Liquid Catholyte Molecules for Non-Aqueous Redox Flow Batteries

Wednesday, 27 May 2015: 09:20
Salon A-5 (Hilton Chicago)
L. Zhang, J. Huang (Argonne National Laboratory), L. Cheng (Argonne National Lab), R. Assary (Materials Science Division, Argonne National Laboratory), P. Wang (University of Washington), Z. Xue (Argonne National Laboratory), A. K. Burrell (JCESR at Argonne National Laboratory), and L. Curtiss (Materials Science Division, Argonne National Laboratory)
Non-aquoes redox flow battery is a unique energy storage technology. Unlike traditional battery systems, the active energy storage material is in mobile phase and could basically be stored anywhere separately. This gives a lot of flexibility in terms of capacity, power and safety control, making it an idea candidate for large scale stationary energy storage application.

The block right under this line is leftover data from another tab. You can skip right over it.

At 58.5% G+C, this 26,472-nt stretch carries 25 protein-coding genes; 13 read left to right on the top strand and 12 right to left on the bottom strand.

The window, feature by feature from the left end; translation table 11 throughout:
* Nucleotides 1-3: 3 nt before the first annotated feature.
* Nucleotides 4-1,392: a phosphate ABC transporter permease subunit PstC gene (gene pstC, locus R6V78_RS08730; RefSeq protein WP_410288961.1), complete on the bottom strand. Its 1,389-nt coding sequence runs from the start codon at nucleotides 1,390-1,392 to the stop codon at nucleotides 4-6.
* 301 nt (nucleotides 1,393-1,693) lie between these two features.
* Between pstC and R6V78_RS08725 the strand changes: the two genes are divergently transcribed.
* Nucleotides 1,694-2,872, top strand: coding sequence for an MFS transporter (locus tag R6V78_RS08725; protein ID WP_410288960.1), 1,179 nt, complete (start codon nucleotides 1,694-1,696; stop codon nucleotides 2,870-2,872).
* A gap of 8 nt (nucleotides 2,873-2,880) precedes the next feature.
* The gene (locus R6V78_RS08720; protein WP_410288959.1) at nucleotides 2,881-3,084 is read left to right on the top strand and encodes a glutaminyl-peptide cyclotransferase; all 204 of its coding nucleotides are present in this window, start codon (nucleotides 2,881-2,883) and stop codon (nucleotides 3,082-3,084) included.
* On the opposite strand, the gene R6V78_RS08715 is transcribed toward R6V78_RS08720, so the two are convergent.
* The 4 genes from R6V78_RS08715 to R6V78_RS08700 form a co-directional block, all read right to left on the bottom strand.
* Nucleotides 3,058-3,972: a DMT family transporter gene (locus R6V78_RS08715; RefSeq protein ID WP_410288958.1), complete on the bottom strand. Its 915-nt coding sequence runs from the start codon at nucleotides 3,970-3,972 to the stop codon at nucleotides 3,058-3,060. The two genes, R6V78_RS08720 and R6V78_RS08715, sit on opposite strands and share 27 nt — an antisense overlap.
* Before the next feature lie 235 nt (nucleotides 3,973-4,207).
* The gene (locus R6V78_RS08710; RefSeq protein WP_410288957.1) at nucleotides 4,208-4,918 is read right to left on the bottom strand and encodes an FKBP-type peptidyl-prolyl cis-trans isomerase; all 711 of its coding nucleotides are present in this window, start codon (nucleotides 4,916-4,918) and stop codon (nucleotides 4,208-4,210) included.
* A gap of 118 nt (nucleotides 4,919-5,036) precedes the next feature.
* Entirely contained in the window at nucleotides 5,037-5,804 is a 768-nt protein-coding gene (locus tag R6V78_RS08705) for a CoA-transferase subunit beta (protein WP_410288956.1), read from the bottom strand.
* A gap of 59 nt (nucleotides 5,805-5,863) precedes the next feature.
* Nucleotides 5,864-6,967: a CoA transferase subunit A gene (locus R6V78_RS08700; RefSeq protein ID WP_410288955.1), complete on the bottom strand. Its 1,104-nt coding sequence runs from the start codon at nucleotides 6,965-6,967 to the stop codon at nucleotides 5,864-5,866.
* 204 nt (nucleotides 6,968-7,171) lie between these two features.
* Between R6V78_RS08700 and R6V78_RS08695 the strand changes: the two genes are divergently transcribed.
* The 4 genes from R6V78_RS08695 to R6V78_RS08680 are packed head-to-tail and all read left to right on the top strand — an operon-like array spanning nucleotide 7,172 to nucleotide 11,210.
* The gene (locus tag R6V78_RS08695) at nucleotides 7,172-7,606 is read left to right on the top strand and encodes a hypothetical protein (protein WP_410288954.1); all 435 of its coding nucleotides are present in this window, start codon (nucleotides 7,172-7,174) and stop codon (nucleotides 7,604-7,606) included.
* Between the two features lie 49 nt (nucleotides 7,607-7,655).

Material development for this technology is crucial for possible implementation. Molecular engineer of organic redox active molecules could lead to tunable physical and electrochemical properties, including solubility in organic solvents, molecular mobility, redox potential, and electrochemical reversibility, which are key factors to energy storage applications. A novel series of catholyte molecules, ANL-8, ANL-9, and ANL-10, has been developed by incorporation of PEO chains with different lengths on one or both sides of the dimethoxy-di-tert-butyl-benzene based redox structure. All of these molecules can afford electrochemically reversible behavior with similar redox potentials around 4.0 V vs Li/Li+. Due to the asymmetrical incorporation of PEO groups, ANL-8 and ANL-9 are found to be liquid at room temperature. The results from the diffusion, viscosity, DFT calculation, overcharge evaluation, and cell cycling indicate that ANL-8 is likely to be the best candidate among the redox active molecules in this study and does have promise to be a novel catholyte material for NRFBs. To our knowledge, it is the first time that the liquid catholyte molecules have been discovered for the application of NRFBs. The liquid nature of these catholyte molecules may open a new door to utilization of these molecules as the solo or co- solvents for high energy NRFB applications.